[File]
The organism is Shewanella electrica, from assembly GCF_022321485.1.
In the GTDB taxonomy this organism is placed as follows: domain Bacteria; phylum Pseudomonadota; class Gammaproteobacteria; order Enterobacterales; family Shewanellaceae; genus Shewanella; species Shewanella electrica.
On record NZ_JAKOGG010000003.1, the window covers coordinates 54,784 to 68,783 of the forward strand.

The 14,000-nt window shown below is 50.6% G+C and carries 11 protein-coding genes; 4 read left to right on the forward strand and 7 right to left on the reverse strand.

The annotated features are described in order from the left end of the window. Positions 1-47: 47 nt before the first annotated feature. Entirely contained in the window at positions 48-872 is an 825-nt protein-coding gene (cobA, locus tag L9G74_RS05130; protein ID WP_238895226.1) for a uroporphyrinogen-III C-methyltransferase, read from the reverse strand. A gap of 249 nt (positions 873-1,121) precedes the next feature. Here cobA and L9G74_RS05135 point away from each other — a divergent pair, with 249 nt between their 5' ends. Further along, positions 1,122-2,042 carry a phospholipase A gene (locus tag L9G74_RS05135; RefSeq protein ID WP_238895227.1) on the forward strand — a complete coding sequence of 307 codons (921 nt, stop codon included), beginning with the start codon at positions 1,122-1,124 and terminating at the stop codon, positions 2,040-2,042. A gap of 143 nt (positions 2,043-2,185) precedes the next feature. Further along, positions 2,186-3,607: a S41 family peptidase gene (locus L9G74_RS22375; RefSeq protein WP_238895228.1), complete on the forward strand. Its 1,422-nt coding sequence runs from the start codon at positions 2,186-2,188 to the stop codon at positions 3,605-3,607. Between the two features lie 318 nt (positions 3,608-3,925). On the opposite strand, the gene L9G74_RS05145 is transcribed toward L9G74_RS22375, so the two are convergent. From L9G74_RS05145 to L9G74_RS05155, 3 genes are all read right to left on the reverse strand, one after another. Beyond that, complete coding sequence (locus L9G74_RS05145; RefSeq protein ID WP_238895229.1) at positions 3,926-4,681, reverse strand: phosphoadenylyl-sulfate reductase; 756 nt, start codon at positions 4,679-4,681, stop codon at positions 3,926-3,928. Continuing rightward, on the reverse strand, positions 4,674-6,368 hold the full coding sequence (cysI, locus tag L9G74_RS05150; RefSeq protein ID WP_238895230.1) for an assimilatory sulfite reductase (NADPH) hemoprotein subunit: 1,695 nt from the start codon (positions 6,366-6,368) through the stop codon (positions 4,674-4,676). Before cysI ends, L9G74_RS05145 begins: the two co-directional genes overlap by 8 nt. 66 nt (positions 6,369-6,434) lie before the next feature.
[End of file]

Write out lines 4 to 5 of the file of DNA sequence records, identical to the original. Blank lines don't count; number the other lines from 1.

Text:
The 14,000-nt window shown below is 50.6% G+C and carries 11 protein-coding genes; 4 read left to right on the forward strand and 7 right to left on the reverse strand.

The annotated features are described in order from the left end of the window. Positions 1-47: 47 nt before the first annotated feature. Entirely contained in the window at positions 48-872 is an 825-nt protein-coding gene (cobA, locus tag L9G74_RS05130; protein ID WP_238895226.1) for a uroporphyrinogen-III C-methyltransferase, read from the reverse strand. A gap of 249 nt (positions 873-1,121) precedes the next feature. Here cobA and L9G74_RS05135 point away from each other — a divergent pair, with 249 nt between their 5' ends. Further along, positions 1,122-2,042 carry a phospholipase A gene (locus tag L9G74_RS05135; RefSeq protein ID WP_238895227.1) on the forward strand — a complete coding sequence of 307 codons (921 nt, stop codon included), beginning with the start codon at positions 1,122-1,124 and terminating at the stop codon, positions 2,040-2,042. A gap of 143 nt (positions 2,043-2,185) precedes the next feature. Further along, positions 2,186-3,607: a S41 family peptidase gene (locus L9G74_RS22375; RefSeq protein WP_238895228.1), complete on the forward strand. Its 1,422-nt coding sequence runs from the start codon at positions 2,186-2,188 to the stop codon at positions 3,605-3,607. Between the two features lie 318 nt (positions 3,608-3,925). On the opposite strand, the gene L9G74_RS05145 is transcribed toward L9G74_RS22375, so the two are convergent. From L9G74_RS05145 to L9G74_RS05155, 3 genes are all read right to left on the reverse strand, one after another. Beyond that, complete coding sequence (locus L9G74_RS05145; RefSeq protein ID WP_238895229.1) at positions 3,926-4,681, reverse strand: phosphoadenylyl-sulfate reductase; 756 nt, start codon at positions 4,679-4,681, stop codon at positions 3,926-3,928. Continuing rightward, on the reverse strand, positions 4,674-6,368 hold the full coding sequence (cysI, locus tag L9G74_RS05150; RefSeq protein ID WP_238895230.1) for an assimilatory sulfite reductase (NADPH) hemoprotein subunit: 1,695 nt from the start codon (positions 6,366-6,368) through the stop codon (positions 4,674-4,676). Before cysI ends, L9G74_RS05145 begins: the two co-directional genes overlap by 8 nt. 66 nt (positions 6,369-6,434) lie before the next feature.